The red flag rules, which require creditors to implement a formal policy for detecting and preventing identity theft, also apply to the healthcare industry. The effective date for the red flag rules has been delayed until August 1, 2009. The red flag rules were authorized under “the 2003 Fair and Accurate Credit Transitions Act, which” covers “entities that regularly extend credit, or defer payment for services.” The FTC claims that physicians are considered creditors under the rules. However, the American Medical Association and several medical organizations are continuing to challenge what they believe is an overly broad legal interpretation. In the meantime, organized medicine and legal experts urge doctors to implement the necessary compliance measures. The rules require physician practices to identify red flags, or warning signs, of potential identity theft occurrences, create a corporate policy for responding to such risks, and train staff on the new policy.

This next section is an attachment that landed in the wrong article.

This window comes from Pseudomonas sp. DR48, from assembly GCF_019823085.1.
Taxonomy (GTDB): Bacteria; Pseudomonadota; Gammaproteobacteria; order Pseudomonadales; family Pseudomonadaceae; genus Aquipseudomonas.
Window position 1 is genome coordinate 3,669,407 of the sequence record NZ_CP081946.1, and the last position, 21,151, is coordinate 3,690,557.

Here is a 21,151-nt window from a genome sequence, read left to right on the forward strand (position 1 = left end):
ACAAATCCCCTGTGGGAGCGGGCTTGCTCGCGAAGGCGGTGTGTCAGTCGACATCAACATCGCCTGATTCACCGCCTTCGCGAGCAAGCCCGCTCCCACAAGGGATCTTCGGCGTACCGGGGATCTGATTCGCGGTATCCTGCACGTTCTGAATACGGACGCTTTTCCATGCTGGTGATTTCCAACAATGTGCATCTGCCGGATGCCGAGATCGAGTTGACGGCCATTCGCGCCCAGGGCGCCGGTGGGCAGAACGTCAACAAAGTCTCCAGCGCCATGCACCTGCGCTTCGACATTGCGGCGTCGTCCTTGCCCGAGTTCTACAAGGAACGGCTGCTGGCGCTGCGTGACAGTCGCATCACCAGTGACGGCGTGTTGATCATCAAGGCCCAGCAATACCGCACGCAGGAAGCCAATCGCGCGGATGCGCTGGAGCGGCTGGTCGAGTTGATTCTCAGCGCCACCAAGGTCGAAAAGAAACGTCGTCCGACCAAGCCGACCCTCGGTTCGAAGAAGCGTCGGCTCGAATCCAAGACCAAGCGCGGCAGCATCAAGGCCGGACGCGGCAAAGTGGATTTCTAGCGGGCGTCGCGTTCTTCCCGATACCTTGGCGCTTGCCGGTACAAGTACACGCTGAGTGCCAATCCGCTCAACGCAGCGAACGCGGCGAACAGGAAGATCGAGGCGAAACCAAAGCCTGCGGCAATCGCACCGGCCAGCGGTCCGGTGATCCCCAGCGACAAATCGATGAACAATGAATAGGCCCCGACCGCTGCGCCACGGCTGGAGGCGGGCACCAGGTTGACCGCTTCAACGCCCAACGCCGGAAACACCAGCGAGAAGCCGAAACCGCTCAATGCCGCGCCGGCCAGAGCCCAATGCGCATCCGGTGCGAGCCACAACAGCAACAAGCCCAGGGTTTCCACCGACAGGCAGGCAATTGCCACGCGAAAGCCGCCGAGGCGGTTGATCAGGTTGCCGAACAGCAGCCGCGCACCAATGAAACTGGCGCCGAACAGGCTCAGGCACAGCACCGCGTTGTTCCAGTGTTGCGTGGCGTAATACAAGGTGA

Physicians should follow these practical tips when developing and implementing their identity theft prevention policies:
• Identify warning signs of potential identity theft that may occur in daily operations. Such red flags may include bills for services not rendered, inconsistent medical records, insurance claims denials or exhaustion of patient benefits.
• Outline clear procedures for detecting red flags, such as verifying patient identities, educating patients and training staff.
• Establish procedures for responding to red flags, such as gathering pertinent documentation, notifying patients or canceling transactions.
• Incorporate specified administrative requirements in the written policy, including seeking management approval, identifying a specific staff member to oversee implementation and conducting staff training.
• Review and update the identity theft prevention policy at least once a year.
© 2009 Parsonage Vandenack Williams LLC
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